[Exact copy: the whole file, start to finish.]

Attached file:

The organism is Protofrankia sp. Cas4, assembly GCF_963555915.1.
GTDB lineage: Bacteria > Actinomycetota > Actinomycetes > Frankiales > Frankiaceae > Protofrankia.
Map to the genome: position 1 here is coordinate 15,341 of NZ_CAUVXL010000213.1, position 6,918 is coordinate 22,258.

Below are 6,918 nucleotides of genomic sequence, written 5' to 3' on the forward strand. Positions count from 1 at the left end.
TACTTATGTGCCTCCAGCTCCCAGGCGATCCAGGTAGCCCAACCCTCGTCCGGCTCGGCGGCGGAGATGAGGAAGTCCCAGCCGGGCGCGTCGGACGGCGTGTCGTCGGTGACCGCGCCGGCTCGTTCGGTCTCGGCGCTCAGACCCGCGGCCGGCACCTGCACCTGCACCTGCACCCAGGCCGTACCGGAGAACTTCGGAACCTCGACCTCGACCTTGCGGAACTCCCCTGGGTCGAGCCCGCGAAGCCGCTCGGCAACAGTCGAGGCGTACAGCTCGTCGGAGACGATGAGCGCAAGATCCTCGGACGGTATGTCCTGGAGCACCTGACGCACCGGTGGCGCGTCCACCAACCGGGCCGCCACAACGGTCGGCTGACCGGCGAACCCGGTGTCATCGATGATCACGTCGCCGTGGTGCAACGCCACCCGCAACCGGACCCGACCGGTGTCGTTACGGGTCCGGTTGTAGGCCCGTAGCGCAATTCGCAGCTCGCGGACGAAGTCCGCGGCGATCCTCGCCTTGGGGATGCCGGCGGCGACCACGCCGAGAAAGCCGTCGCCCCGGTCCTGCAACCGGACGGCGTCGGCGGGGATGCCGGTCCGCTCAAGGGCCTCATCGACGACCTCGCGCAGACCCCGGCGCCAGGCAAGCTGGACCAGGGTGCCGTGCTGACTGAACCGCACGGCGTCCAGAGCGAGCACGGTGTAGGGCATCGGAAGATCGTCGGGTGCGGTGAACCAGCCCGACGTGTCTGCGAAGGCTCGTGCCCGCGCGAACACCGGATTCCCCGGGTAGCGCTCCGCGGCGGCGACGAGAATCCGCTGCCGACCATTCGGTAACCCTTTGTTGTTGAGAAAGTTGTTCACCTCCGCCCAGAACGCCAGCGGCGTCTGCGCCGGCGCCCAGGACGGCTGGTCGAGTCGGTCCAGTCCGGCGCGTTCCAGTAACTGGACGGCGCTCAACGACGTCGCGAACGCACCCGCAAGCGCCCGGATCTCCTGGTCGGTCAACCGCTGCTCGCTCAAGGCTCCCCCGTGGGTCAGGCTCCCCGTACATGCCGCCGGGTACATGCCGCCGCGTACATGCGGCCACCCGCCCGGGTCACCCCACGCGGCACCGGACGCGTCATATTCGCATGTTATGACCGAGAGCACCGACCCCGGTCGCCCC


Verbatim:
The organism is Protofrankia sp. Cas4, assembly GCF_963555915.1.
GTDB lineage: Bacteria > Actinomycetota > Actinomycetes > Frankiales > Frankiaceae > Protofrankia.
Map to the genome: position 1 here is coordinate 15,341 of NZ_CAUVXL010000213.1, position 6,918 is coordinate 22,258.

Below are 6,918 nucleotides of genomic sequence, written 5' to 3' on the forward strand. Positions count from 1 at the left end.
TACTTATGTGCCTCCAGCTCCCAGGCGATCCAGGTAGCCCAACCCTCGTCCGGCTCGGCGGCGGAGATGAGGAAGTCCCAGCCGGGCGCGTCGGACGGCGTGTCGTCGGTGACCGCGCCGGCTCGTTCGGTCTCGGCGCTCAGACCCGCGGCCGGCACCTGCACCTGCACCTGCACCCAGGCCGTACCGGAGAACTTCGGAACCTCGACCTCGACCTTGCGGAACTCCCCTGGGTCGAGCCCGCGAAGCCGCTCGGCAACAGTCGAGGCGTACAGCTCGTCGGAGACGATGAGCGCAAGATCCTCGGACGGTATGTCCTGGAGCACCTGACGCACCGGTGGCGCGTCCACCAACCGGGCCGCCACAACGGTCGGCTGACCGGCGAACCCGGTGTCATCGATGATCACGTCGCCGTGGTGCAACGCCACCCGCAACCGGACCCGACCGGTGTCGTTACGGGTCCGGTTGTAGGCCCGTAGCGCAATTCGCAGCTCGCGGACGAAGTCCGCGGCGATCCTCGCCTTGGGGATGCCGGCGGCGACCACGCCGAGAAAGCCGTCGCCCCGGTCCTGCAACCGGACGGCGTCGGCGGGGATGCCGGTCCGCTCAAGGGCCTCATCGACGACCTCGCGCAGACCCCGGCGCCAGGCAAGCTGGACCAGGGTGCCGTGCTGACTGAACCGCACGGCGTCCAGAGCGAGCACGGTGTAGGGCATCGGAAGATCGTCGGGTGCGGTGAACCAGCCCGACGTGTCTGCGAAGGCTCGTGCCCGCGCGAACACCGGATTCCCCGGGTAGCGCTCCGCGGCGGCGACGAGAATCCGCTGCCGACCATTCGGTAACCCTTTGTTGTTGAGAAAGTTGTTCACCTCCGCCCAGAACGCCAGCGGCGTCTGCGCCGGCGCCCAGGACGGCTGGTCGAGTCGGTCCAGTCCGGCGCGTTCCAGTAACTGGACGGCGCTCAACGACGTCGCGAACGCACCCGCAAGCGCCCGGATCTCCTGGTCGGTCAACCGCTGCTCGCTCAAGGCTCCCCCGTGGGTCAGGCTCCCCGTACATGCCGCCGGGTACATGCCGCCGCGTACATGCGGCCACCCGCCCGGGTCACCCCACGCGGCACCGGACGCGTCATATTCGCATGTTATGACCGAGAGCACCGACCCCGGTCGCCCC